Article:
All these things are true. being a professional cook/chef is hard work. It takes all of you, and then some.
But there's another truth. And they can co-exist in the same field, the same industry, the same kitchen, the same cook.
Relationships you have, start, form, keep, nourish, participate in, are present for, keep and work on intentionally-- you need these. You need love as much as you need sleep.
It's important to grow relationships outside of your job and the bar. Your family will always be there but that's no reason to forsake them for your career.
There are chefs out there who can sustain multiple "lives" while remaining consistent and effective leaders and inspirationalists at their stoves. They can have friends and lovers. They can go to the occasional wedding or funeral without having to quit their job. They can get sober and stay sober. They can get eight hours of sleep a night. They can own a dog and go on dates and make meals at home.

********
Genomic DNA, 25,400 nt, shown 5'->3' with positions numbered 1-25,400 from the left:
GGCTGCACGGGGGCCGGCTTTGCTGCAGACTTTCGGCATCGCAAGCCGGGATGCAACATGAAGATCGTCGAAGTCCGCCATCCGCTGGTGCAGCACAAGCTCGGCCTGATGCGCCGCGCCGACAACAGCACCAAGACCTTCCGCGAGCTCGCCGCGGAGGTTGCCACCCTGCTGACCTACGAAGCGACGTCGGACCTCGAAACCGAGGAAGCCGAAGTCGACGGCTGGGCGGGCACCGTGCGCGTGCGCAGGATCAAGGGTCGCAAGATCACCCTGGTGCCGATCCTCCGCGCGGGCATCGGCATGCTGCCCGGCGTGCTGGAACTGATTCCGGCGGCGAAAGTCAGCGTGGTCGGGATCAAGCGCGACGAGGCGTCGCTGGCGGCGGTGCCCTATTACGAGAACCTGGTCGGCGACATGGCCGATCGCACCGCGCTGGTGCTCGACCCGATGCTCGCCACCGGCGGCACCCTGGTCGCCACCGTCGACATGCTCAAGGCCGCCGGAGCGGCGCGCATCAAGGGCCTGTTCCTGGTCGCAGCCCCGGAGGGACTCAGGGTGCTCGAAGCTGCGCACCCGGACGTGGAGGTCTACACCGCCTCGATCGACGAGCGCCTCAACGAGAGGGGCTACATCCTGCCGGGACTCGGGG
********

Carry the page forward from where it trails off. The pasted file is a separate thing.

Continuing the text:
I agree that the first 5 years of cooking should be solely about cooking. Maybe 10. But in that trajectory a cook can begin to make life choices as well as kitchen/chef/cuisine choices.
For the first time in my career I have a romantic partner, a relationship with my family, friends from inside and outside the industry, and there's talk of getting a d. o. g. Even though I live with my partner, he and I have opposing schedules and sometimes we don't see each other, awake, for days in a row. For the first time in my career I need, but also want, to devote as much energy to building and feeding my primary relationship as I do my kitchen, my chef, my cooks and our diners. Sometimes he even calls me out if I give all of myself to the restaurant and leave nothing for him on our days off together.